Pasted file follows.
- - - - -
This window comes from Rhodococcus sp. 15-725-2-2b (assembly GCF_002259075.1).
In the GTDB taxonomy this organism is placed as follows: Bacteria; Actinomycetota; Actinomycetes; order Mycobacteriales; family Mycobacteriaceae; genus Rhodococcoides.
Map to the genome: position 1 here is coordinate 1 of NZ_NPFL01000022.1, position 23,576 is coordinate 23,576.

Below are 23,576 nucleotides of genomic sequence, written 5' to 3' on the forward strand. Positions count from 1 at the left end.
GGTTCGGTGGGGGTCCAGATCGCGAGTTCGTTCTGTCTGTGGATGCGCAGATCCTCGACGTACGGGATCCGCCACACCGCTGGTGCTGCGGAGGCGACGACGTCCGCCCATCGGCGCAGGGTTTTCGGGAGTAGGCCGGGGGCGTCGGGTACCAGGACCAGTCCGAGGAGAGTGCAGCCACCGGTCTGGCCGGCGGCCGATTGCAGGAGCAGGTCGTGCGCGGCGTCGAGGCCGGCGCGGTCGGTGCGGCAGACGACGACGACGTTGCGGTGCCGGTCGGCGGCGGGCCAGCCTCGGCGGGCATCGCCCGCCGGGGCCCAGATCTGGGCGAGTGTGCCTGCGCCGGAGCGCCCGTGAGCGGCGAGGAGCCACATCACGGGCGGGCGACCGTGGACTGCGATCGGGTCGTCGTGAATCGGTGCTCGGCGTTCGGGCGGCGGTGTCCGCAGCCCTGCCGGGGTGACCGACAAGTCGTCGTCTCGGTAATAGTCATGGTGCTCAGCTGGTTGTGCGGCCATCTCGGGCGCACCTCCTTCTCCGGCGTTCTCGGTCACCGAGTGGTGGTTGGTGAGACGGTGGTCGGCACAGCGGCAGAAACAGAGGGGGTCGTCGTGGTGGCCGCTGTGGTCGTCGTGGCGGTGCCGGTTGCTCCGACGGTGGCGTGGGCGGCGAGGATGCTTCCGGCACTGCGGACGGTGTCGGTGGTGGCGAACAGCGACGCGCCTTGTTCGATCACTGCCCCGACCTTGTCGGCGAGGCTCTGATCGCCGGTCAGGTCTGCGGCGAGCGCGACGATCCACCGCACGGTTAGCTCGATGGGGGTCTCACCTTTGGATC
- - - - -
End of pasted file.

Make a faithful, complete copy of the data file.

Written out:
This window comes from Rhodococcus sp. 15-725-2-2b (assembly GCF_002259075.1).
In the GTDB taxonomy this organism is placed as follows: Bacteria; Actinomycetota; Actinomycetes; order Mycobacteriales; family Mycobacteriaceae; genus Rhodococcoides.
Map to the genome: position 1 here is coordinate 1 of NZ_NPFL01000022.1, position 23,576 is coordinate 23,576.

Below are 23,576 nucleotides of genomic sequence, written 5' to 3' on the forward strand. Positions count from 1 at the left end.
GGTTCGGTGGGGGTCCAGATCGCGAGTTCGTTCTGTCTGTGGATGCGCAGATCCTCGACGTACGGGATCCGCCACACCGCTGGTGCTGCGGAGGCGACGACGTCCGCCCATCGGCGCAGGGTTTTCGGGAGTAGGCCGGGGGCGTCGGGTACCAGGACCAGTCCGAGGAGAGTGCAGCCACCGGTCTGGCCGGCGGCCGATTGCAGGAGCAGGTCGTGCGCGGCGTCGAGGCCGGCGCGGTCGGTGCGGCAGACGACGACGACGTTGCGGTGCCGGTCGGCGGCGGGCCAGCCTCGGCGGGCATCGCCCGCCGGGGCCCAGATCTGGGCGAGTGTGCCTGCGCCGGAGCGCCCGTGAGCGGCGAGGAGCCACATCACGGGCGGGCGACCGTGGACTGCGATCGGGTCGTCGTGAATCGGTGCTCGGCGTTCGGGCGGCGGTGTCCGCAGCCCTGCCGGGGTGACCGACAAGTCGTCGTCTCGGTAATAGTCATGGTGCTCAGCTGGTTGTGCGGCCATCTCGGGCGCACCTCCTTCTCCGGCGTTCTCGGTCACCGAGTGGTGGTTGGTGAGACGGTGGTCGGCACAGCGGCAGAAACAGAGGGGGTCGTCGTGGTGGCCGCTGTGGTCGTCGTGGCGGTGCCGGTTGCTCCGACGGTGGCGTGGGCGGCGAGGATGCTTCCGGCACTGCGGACGGTGTCGGTGGTGGCGAACAGCGACGCGCCTTGTTCGATCACTGCCCCGACCTTGTCGGCGAGGCTCTGATCGCCGGTCAGGTCTGCGGCGAGCGCGACGATCCACCGCACGGTTAGCTCGATGGGGGTCTCACCTTTGGATC